ADF2 is required for transformation of the ookinete and sporozoite in malaria parasite development

Yuko Doi, Naoaki Shinzawa, Shinya Fukumoto, Hideyuki Okano, Hirotaka Kanuka

Research output: Contribution to journalArticlepeer-review

13 Citations (Scopus)


Malaria parasites undergo two rounding-up transformations in their life cycle: the ookinete-to-oocyst transformation in the mosquito midgut, and the sporozoite-to-EEF (exo-erythrocytic form) differentiation in the host hepatocyte. Both events are characterized by the loss of polarity, implying that cytoskeletal reorganization is involved. In other eukaryotes, regulation of the actin skeleton is fundamental to subcellular remodeling. Although filamentous actin is well known to be involved in the motility of apicomplexan parasites, its participation in their morphological regulation is still largely unexplored. Here we describe the fundamental role of Actin depolymerization factor 2 (ADF2), a vector-stage-specific ADF isoform, in morphological changes accompanying the parasite life cycle. Among protozoan parasites, Plasmodium is unique in having two a. ctin and two ADF genes. Disruption of the ADF2 gene in the rodent malaria parasite P. berghei had no effect on ookinete development or its subsequent invasion of the midgut. However, both the ookinete-to-oocyst and sporozoite-to-EEF transformations showed significant defects. These results indicated that Plasmodium ADF2 plays a pivotal role in transformation in the malaria parasite life cycle.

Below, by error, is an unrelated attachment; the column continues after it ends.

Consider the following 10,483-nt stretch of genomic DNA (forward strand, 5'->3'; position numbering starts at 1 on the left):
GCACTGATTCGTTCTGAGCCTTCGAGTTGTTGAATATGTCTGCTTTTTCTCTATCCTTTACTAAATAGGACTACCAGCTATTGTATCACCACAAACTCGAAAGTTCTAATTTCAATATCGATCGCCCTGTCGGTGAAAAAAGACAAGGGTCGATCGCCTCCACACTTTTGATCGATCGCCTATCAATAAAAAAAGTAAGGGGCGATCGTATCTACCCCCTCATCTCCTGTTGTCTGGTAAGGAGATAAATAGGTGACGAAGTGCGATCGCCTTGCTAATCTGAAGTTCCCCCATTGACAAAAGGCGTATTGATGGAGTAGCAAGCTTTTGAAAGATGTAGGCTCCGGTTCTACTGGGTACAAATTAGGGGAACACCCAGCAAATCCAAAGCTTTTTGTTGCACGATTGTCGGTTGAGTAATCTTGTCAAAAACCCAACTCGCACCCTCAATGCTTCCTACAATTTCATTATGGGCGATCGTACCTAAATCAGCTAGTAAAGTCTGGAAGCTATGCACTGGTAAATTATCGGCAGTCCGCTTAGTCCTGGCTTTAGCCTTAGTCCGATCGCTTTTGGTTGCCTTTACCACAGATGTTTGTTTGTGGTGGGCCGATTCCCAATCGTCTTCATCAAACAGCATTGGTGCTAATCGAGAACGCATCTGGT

Original languageEnglish
Pages (from-to)668-672
Number of pages5
JournalBiochemical and Biophysical Research Communications
Issue number4
Publication statusPublished - 2010 Jul


  • Actin
  • Development
  • Infection
  • Morphology
  • Parasite

ASJC Scopus subject areas

  • Biophysics
  • Biochemistry
  • Molecular Biology
  • Cell Biology


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